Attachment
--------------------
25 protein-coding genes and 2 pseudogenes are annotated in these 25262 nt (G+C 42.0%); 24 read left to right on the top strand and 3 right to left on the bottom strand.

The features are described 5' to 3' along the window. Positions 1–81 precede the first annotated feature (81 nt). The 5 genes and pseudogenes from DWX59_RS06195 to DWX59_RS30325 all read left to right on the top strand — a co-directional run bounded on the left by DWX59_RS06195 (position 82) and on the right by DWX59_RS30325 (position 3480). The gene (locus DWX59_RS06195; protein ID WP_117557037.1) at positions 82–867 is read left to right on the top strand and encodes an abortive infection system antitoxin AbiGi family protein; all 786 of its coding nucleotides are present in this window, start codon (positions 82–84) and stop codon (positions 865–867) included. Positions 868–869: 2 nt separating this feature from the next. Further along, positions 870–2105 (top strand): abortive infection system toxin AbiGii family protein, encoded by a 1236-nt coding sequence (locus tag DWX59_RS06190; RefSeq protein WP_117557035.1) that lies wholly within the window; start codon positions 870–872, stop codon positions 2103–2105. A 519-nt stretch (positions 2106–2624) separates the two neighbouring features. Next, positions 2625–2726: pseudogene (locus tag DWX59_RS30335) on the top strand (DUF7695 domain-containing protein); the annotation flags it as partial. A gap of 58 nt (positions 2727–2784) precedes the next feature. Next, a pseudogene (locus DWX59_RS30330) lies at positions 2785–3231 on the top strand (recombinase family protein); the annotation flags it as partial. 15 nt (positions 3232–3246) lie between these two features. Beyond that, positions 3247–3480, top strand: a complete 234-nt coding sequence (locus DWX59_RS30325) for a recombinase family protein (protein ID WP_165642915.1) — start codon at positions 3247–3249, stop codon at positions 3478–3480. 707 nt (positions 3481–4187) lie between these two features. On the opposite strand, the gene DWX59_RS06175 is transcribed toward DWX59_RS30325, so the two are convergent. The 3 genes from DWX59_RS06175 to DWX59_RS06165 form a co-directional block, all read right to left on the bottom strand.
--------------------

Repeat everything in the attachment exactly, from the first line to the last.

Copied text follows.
25 protein-coding genes and 2 pseudogenes are annotated in these 25262 nt (G+C 42.0%); 24 read left to right on the top strand and 3 right to left on the bottom strand.

The features are described 5' to 3' along the window. Positions 1–81 precede the first annotated feature (81 nt). The 5 genes and pseudogenes from DWX59_RS06195 to DWX59_RS30325 all read left to right on the top strand — a co-directional run bounded on the left by DWX59_RS06195 (position 82) and on the right by DWX59_RS30325 (position 3480). The gene (locus DWX59_RS06195; protein ID WP_117557037.1) at positions 82–867 is read left to right on the top strand and encodes an abortive infection system antitoxin AbiGi family protein; all 786 of its coding nucleotides are present in this window, start codon (positions 82–84) and stop codon (positions 865–867) included. Positions 868–869: 2 nt separating this feature from the next. Further along, positions 870–2105 (top strand): abortive infection system toxin AbiGii family protein, encoded by a 1236-nt coding sequence (locus tag DWX59_RS06190; RefSeq protein WP_117557035.1) that lies wholly within the window; start codon positions 870–872, stop codon positions 2103–2105. A 519-nt stretch (positions 2106–2624) separates the two neighbouring features. Next, positions 2625–2726: pseudogene (locus tag DWX59_RS30335) on the top strand (DUF7695 domain-containing protein); the annotation flags it as partial. A gap of 58 nt (positions 2727–2784) precedes the next feature. Next, a pseudogene (locus DWX59_RS30330) lies at positions 2785–3231 on the top strand (recombinase family protein); the annotation flags it as partial. 15 nt (positions 3232–3246) lie between these two features. Beyond that, positions 3247–3480, top strand: a complete 234-nt coding sequence (locus DWX59_RS30325) for a recombinase family protein (protein ID WP_165642915.1) — start codon at positions 3247–3249, stop codon at positions 3478–3480. 707 nt (positions 3481–4187) lie between these two features. On the opposite strand, the gene DWX59_RS06175 is transcribed toward DWX59_RS30325, so the two are convergent. The 3 genes from DWX59_RS06175 to DWX59_RS06165 form a co-directional block, all read right to left on the bottom strand.